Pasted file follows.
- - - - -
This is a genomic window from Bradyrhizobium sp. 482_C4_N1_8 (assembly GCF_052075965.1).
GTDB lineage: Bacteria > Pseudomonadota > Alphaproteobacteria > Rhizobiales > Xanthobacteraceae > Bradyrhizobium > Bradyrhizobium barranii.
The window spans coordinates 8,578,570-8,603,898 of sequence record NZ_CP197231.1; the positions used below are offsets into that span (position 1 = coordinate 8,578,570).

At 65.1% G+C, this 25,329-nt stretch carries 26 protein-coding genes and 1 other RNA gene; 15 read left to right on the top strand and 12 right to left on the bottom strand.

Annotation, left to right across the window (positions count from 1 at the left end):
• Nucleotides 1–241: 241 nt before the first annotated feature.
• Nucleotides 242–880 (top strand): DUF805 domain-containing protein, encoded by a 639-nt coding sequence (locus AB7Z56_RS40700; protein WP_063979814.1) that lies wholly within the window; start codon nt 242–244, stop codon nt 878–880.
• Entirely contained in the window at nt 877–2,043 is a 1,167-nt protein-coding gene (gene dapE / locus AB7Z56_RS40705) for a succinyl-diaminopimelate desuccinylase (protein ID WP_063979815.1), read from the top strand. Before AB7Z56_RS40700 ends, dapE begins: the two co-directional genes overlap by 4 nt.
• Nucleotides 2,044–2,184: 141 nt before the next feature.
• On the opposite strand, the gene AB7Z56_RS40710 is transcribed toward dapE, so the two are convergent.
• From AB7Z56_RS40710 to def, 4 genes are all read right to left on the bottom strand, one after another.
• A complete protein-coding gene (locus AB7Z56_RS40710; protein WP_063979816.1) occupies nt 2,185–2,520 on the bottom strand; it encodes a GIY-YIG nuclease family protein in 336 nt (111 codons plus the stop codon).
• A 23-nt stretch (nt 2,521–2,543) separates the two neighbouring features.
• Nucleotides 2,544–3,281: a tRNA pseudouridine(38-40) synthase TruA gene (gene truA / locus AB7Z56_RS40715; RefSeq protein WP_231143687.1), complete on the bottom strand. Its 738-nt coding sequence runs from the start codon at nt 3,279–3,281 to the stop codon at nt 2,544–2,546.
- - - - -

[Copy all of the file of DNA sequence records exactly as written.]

This is a genomic window from Bradyrhizobium sp. 482_C4_N1_8 (assembly GCF_052075965.1).
GTDB lineage: Bacteria > Pseudomonadota > Alphaproteobacteria > Rhizobiales > Xanthobacteraceae > Bradyrhizobium > Bradyrhizobium barranii.
The window spans coordinates 8,578,570-8,603,898 of sequence record NZ_CP197231.1; the positions used below are offsets into that span (position 1 = coordinate 8,578,570).

At 65.1% G+C, this 25,329-nt stretch carries 26 protein-coding genes and 1 other RNA gene; 15 read left to right on the top strand and 12 right to left on the bottom strand.

Annotation, left to right across the window (positions count from 1 at the left end):
• Nucleotides 1–241: 241 nt before the first annotated feature.
• Nucleotides 242–880 (top strand): DUF805 domain-containing protein, encoded by a 639-nt coding sequence (locus AB7Z56_RS40700; protein WP_063979814.1) that lies wholly within the window; start codon nt 242–244, stop codon nt 878–880.
• Entirely contained in the window at nt 877–2,043 is a 1,167-nt protein-coding gene (gene dapE / locus AB7Z56_RS40705) for a succinyl-diaminopimelate desuccinylase (protein ID WP_063979815.1), read from the top strand. Before AB7Z56_RS40700 ends, dapE begins: the two co-directional genes overlap by 4 nt.
• Nucleotides 2,044–2,184: 141 nt before the next feature.
• On the opposite strand, the gene AB7Z56_RS40710 is transcribed toward dapE, so the two are convergent.
• From AB7Z56_RS40710 to def, 4 genes are all read right to left on the bottom strand, one after another.
• A complete protein-coding gene (locus AB7Z56_RS40710; protein WP_063979816.1) occupies nt 2,185–2,520 on the bottom strand; it encodes a GIY-YIG nuclease family protein in 336 nt (111 codons plus the stop codon).
• A 23-nt stretch (nt 2,521–2,543) separates the two neighbouring features.
• Nucleotides 2,544–3,281: a tRNA pseudouridine(38-40) synthase TruA gene (gene truA / locus AB7Z56_RS40715; RefSeq protein WP_231143687.1), complete on the bottom strand. Its 738-nt coding sequence runs from the start codon at nt 3,279–3,281 to the stop codon at nt 2,544–2,546.